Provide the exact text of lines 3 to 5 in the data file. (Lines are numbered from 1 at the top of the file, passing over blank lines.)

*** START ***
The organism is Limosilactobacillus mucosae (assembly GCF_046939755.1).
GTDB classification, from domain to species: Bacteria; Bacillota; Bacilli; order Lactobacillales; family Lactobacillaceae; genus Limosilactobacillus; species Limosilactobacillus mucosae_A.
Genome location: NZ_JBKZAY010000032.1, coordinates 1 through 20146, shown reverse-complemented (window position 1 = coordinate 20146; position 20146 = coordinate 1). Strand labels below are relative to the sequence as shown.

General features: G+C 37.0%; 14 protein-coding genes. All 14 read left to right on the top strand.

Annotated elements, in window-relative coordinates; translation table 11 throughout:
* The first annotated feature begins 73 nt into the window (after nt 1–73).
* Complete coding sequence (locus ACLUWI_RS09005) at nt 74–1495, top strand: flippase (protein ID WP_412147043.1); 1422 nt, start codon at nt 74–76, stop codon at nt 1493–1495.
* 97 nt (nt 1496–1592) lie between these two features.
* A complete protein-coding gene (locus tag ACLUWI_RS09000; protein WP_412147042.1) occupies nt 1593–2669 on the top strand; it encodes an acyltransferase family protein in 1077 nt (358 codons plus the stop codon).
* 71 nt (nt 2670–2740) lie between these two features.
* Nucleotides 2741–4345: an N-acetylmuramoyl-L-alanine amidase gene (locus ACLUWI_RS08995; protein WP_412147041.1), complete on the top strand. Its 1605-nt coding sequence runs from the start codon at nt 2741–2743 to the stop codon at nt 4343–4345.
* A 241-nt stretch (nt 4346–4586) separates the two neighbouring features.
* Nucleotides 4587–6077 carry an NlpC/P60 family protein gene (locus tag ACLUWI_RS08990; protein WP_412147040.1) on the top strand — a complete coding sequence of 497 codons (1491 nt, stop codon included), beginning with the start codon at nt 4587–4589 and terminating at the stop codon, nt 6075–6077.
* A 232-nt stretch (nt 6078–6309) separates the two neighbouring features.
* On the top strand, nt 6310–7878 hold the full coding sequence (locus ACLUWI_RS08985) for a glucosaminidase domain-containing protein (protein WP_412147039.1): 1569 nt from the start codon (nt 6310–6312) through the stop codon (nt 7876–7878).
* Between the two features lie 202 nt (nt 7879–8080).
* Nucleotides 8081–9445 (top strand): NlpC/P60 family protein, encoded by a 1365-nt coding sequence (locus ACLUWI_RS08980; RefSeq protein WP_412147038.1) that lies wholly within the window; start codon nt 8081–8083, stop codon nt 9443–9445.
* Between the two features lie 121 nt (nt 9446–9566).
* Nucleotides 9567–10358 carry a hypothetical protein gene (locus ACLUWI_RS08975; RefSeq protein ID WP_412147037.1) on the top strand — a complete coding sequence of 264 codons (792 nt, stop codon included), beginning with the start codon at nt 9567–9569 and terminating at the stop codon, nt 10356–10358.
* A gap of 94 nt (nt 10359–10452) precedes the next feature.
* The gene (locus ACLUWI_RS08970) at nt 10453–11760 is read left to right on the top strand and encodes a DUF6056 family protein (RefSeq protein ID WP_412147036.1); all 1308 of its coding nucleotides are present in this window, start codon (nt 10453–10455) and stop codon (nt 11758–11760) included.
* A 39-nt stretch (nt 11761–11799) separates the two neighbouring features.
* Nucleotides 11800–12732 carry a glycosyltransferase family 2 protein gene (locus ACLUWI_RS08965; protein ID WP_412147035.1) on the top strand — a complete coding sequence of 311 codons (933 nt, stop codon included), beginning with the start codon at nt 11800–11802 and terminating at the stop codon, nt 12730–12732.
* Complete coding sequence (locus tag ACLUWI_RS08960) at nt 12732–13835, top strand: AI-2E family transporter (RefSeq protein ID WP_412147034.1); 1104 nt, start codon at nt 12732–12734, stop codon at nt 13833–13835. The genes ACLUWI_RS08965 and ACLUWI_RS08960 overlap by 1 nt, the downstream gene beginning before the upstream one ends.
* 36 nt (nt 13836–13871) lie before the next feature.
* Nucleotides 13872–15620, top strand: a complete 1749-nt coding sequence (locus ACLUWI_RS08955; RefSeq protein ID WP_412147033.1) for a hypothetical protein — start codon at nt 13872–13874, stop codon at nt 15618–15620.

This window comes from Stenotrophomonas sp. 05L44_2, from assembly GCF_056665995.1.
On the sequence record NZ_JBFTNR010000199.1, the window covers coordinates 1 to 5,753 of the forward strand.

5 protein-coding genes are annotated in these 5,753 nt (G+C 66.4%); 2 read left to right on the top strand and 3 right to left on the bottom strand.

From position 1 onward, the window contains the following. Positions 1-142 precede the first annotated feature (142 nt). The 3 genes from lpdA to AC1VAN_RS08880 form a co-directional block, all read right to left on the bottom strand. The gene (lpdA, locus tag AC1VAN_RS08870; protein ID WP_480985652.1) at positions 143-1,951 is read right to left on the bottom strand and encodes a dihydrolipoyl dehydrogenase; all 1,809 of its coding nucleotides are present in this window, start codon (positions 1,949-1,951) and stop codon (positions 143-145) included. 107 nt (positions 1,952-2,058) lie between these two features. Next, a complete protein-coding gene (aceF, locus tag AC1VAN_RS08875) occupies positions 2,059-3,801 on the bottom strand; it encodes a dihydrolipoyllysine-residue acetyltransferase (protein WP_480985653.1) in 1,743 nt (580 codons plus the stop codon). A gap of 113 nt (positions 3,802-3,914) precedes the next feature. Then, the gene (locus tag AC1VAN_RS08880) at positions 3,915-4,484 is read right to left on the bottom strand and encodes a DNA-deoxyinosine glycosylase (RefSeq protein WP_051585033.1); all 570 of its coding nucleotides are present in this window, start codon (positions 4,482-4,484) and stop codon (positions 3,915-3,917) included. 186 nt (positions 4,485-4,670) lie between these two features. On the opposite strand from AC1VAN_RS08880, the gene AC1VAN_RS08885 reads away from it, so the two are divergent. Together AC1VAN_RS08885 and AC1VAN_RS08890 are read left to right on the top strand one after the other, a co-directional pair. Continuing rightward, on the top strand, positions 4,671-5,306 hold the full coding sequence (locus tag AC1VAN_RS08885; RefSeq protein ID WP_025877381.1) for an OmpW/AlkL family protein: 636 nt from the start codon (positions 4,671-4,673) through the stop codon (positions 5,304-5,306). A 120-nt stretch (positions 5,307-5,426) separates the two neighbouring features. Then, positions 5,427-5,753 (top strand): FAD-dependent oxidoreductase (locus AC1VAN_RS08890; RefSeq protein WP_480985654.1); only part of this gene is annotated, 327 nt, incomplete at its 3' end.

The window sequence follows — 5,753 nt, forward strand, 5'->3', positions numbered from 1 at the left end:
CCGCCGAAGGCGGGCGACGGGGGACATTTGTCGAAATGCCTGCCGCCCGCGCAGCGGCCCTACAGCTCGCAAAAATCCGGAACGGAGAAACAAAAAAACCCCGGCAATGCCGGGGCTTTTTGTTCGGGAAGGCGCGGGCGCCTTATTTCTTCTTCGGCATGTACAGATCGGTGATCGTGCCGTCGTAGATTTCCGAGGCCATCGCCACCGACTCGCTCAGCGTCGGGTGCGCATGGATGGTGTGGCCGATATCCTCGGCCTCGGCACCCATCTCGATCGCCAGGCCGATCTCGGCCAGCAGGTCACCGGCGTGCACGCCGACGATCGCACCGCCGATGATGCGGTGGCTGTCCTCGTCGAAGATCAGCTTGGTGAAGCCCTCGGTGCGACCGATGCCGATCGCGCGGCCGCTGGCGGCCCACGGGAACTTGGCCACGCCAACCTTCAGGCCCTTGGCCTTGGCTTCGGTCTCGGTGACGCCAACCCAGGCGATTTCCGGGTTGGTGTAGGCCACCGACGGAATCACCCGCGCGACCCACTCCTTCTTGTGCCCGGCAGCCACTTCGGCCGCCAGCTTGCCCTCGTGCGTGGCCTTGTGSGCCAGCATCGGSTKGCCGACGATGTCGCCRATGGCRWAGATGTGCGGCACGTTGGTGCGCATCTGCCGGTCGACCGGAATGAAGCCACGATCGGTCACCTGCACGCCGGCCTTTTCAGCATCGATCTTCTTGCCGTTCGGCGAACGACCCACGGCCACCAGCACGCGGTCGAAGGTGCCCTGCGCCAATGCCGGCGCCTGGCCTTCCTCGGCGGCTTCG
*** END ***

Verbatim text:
Genome location: NZ_JBKZAY010000032.1, coordinates 1 through 20146, shown reverse-complemented (window position 1 = coordinate 20146; position 20146 = coordinate 1). Strand labels below are relative to the sequence as shown.

General features: G+C 37.0%; 14 protein-coding genes. All 14 read left to right on the top strand.

Annotated elements, in window-relative coordinates; translation table 11 throughout: